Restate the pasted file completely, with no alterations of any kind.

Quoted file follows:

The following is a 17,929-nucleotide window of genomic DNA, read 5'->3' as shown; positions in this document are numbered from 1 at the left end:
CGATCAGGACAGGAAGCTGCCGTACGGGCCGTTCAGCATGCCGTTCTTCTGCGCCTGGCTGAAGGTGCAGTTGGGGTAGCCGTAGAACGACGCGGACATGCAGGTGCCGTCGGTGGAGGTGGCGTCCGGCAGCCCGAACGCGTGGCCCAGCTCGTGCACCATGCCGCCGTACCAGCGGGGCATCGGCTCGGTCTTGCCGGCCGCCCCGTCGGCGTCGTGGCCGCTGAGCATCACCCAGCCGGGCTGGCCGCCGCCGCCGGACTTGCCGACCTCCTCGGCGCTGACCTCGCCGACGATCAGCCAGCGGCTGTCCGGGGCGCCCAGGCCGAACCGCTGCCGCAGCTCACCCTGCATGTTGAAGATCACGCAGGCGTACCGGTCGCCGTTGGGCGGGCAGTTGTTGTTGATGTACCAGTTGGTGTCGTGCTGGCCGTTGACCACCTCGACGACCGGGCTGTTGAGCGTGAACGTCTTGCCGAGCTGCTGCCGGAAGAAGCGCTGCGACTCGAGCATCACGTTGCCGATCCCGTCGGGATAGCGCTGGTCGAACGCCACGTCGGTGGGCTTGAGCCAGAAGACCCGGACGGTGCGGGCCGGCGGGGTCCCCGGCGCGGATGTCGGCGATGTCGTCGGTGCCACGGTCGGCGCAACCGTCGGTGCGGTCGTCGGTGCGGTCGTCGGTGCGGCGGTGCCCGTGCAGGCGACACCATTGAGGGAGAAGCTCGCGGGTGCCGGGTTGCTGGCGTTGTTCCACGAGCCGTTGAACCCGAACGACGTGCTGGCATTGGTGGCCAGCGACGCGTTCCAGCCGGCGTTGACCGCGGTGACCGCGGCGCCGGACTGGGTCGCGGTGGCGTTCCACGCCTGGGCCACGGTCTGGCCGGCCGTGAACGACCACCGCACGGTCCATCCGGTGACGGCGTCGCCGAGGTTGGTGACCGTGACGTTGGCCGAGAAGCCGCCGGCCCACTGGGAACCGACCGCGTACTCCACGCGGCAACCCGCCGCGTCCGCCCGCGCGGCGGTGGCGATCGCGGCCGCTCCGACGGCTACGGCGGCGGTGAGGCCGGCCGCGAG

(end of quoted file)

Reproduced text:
The following is a 17,929-nucleotide window of genomic DNA, read 5'->3' as shown; positions in this document are numbered from 1 at the left end:
CGATCAGGACAGGAAGCTGCCGTACGGGCCGTTCAGCATGCCGTTCTTCTGCGCCTGGCTGAAGGTGCAGTTGGGGTAGCCGTAGAACGACGCGGACATGCAGGTGCCGTCGGTGGAGGTGGCGTCCGGCAGCCCGAACGCGTGGCCCAGCTCGTGCACCATGCCGCCGTACCAGCGGGGCATCGGCTCGGTCTTGCCGGCCGCCCCGTCGGCGTCGTGGCCGCTGAGCATCACCCAGCCGGGCTGGCCGCCGCCGCCGGACTTGCCGACCTCCTCGGCGCTGACCTCGCCGACGATCAGCCAGCGGCTGTCCGGGGCGCCCAGGCCGAACCGCTGCCGCAGCTCACCCTGCATGTTGAAGATCACGCAGGCGTACCGGTCGCCGTTGGGCGGGCAGTTGTTGTTGATGTACCAGTTGGTGTCGTGCTGGCCGTTGACCACCTCGACGACCGGGCTGTTGAGCGTGAACGTCTTGCCGAGCTGCTGCCGGAAGAAGCGCTGCGACTCGAGCATCACGTTGCCGATCCCGTCGGGATAGCGCTGGTCGAACGCCACGTCGGTGGGCTTGAGCCAGAAGACCCGGACGGTGCGGGCCGGCGGGGTCCCCGGCGCGGATGTCGGCGATGTCGTCGGTGCCACGGTCGGCGCAACCGTCGGTGCGGTCGTCGGTGCGGTCGTCGGTGCGGCGGTGCCCGTGCAGGCGACACCATTGAGGGAGAAGCTCGCGGGTGCCGGGTTGCTGGCGTTGTTCCACGAGCCGTTGAACCCGAACGACGTGCTGGCATTGGTGGCCAGCGACGCGTTCCAGCCGGCGTTGACCGCGGTGACCGCGGCGCCGGACTGGGTCGCGGTGGCGTTCCACGCCTGGGCCACGGTCTGGCCGGCCGTGAACGACCACCGCACGGTCCATCCGGTGACGGCGTCGCCGAGGTTGGTGACCGTGACGTTGGCCGAGAAGCCGCCGGCCCACTGGGAACCGACCGCGTACTCCACGCGGCAACCCGCCGCGTCCGCCCGCGCGGCGGTGGCGATCGCGGCCGCTCCGACGGCTACGGCGGCGGTGAGGCCGGCCGCGAG